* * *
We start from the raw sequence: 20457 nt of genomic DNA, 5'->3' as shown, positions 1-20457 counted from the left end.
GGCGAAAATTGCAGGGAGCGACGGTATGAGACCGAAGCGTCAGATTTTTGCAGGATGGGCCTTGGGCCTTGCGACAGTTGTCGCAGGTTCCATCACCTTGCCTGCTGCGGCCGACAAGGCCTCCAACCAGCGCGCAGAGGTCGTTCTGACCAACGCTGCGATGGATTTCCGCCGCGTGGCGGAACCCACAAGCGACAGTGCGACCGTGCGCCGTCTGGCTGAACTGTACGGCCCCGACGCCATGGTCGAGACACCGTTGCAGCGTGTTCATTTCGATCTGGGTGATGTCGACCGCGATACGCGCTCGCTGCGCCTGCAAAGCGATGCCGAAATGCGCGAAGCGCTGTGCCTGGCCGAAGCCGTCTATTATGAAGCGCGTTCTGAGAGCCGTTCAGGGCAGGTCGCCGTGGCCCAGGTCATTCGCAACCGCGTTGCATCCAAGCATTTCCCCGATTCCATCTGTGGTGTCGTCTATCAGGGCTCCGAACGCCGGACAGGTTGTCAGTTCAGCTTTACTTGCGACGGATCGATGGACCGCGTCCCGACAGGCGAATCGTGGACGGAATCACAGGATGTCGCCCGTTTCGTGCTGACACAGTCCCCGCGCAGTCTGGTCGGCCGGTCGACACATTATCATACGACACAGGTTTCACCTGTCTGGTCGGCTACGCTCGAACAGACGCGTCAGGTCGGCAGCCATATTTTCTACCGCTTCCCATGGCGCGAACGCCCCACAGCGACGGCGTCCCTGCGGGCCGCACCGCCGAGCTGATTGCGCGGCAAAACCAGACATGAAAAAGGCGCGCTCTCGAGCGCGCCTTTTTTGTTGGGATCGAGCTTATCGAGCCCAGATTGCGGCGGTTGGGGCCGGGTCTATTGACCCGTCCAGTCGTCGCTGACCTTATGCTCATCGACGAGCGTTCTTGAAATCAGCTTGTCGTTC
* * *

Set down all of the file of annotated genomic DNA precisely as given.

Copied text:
We start from the raw sequence: 20457 nt of genomic DNA, 5'->3' as shown, positions 1-20457 counted from the left end.
GGCGAAAATTGCAGGGAGCGACGGTATGAGACCGAAGCGTCAGATTTTTGCAGGATGGGCCTTGGGCCTTGCGACAGTTGTCGCAGGTTCCATCACCTTGCCTGCTGCGGCCGACAAGGCCTCCAACCAGCGCGCAGAGGTCGTTCTGACCAACGCTGCGATGGATTTCCGCCGCGTGGCGGAACCCACAAGCGACAGTGCGACCGTGCGCCGTCTGGCTGAACTGTACGGCCCCGACGCCATGGTCGAGACACCGTTGCAGCGTGTTCATTTCGATCTGGGTGATGTCGACCGCGATACGCGCTCGCTGCGCCTGCAAAGCGATGCCGAAATGCGCGAAGCGCTGTGCCTGGCCGAAGCCGTCTATTATGAAGCGCGTTCTGAGAGCCGTTCAGGGCAGGTCGCCGTGGCCCAGGTCATTCGCAACCGCGTTGCATCCAAGCATTTCCCCGATTCCATCTGTGGTGTCGTCTATCAGGGCTCCGAACGCCGGACAGGTTGTCAGTTCAGCTTTACTTGCGACGGATCGATGGACCGCGTCCCGACAGGCGAATCGTGGACGGAATCACAGGATGTCGCCCGTTTCGTGCTGACACAGTCCCCGCGCAGTCTGGTCGGCCGGTCGACACATTATCATACGACACAGGTTTCACCTGTCTGGTCGGCTACGCTCGAACAGACGCGTCAGGTCGGCAGCCATATTTTCTACCGCTTCCCATGGCGCGAACGCCCCACAGCGACGGCGTCCCTGCGGGCCGCACCGCCGAGCTGATTGCGCGGCAAAACCAGACATGAAAAAGGCGCGCTCTCGAGCGCGCCTTTTTTGTTGGGATCGAGCTTATCGAGCCCAGATTGCGGCGGTTGGGGCCGGGTCTATTGACCCGTCCAGTCGTCGCTGACCTTATGCTCATCGACGAGCGTTCTTGAAATCAGCTTGTCGTTC